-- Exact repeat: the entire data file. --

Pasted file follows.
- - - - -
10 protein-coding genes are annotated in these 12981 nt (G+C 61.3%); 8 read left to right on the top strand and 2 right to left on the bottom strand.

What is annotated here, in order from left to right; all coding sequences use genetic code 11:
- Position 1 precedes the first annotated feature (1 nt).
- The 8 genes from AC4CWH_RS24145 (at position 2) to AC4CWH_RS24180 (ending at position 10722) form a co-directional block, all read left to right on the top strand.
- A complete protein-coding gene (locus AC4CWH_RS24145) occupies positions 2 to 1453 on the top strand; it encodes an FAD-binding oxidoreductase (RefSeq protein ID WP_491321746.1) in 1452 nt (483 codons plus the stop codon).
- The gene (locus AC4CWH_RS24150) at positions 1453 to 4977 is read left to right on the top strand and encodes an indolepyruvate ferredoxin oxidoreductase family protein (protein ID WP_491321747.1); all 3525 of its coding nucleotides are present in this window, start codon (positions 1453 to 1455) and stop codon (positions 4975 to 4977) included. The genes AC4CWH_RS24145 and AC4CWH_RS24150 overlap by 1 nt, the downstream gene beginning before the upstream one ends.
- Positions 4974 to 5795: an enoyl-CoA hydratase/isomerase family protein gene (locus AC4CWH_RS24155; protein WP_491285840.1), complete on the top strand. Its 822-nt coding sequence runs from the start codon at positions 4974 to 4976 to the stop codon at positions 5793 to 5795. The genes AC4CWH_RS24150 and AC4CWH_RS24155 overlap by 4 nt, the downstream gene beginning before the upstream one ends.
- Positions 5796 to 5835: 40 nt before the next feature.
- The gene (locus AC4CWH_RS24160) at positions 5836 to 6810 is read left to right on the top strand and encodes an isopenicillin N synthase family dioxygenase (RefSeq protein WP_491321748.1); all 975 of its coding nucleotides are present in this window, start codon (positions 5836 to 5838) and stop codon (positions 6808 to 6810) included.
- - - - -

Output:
10 protein-coding genes are annotated in these 12981 nt (G+C 61.3%); 8 read left to right on the top strand and 2 right to left on the bottom strand.

What is annotated here, in order from left to right; all coding sequences use genetic code 11:
- Position 1 precedes the first annotated feature (1 nt).
- The 8 genes from AC4CWH_RS24145 (at position 2) to AC4CWH_RS24180 (ending at position 10722) form a co-directional block, all read left to right on the top strand.
- A complete protein-coding gene (locus AC4CWH_RS24145) occupies positions 2 to 1453 on the top strand; it encodes an FAD-binding oxidoreductase (RefSeq protein ID WP_491321746.1) in 1452 nt (483 codons plus the stop codon).
- The gene (locus AC4CWH_RS24150) at positions 1453 to 4977 is read left to right on the top strand and encodes an indolepyruvate ferredoxin oxidoreductase family protein (protein ID WP_491321747.1); all 3525 of its coding nucleotides are present in this window, start codon (positions 1453 to 1455) and stop codon (positions 4975 to 4977) included. The genes AC4CWH_RS24145 and AC4CWH_RS24150 overlap by 1 nt, the downstream gene beginning before the upstream one ends.
- Positions 4974 to 5795: an enoyl-CoA hydratase/isomerase family protein gene (locus AC4CWH_RS24155; protein WP_491285840.1), complete on the top strand. Its 822-nt coding sequence runs from the start codon at positions 4974 to 4976 to the stop codon at positions 5793 to 5795. The genes AC4CWH_RS24150 and AC4CWH_RS24155 overlap by 4 nt, the downstream gene beginning before the upstream one ends.
- Positions 5796 to 5835: 40 nt before the next feature.
- The gene (locus AC4CWH_RS24160) at positions 5836 to 6810 is read left to right on the top strand and encodes an isopenicillin N synthase family dioxygenase (RefSeq protein WP_491321748.1); all 975 of its coding nucleotides are present in this window, start codon (positions 5836 to 5838) and stop codon (positions 6808 to 6810) included.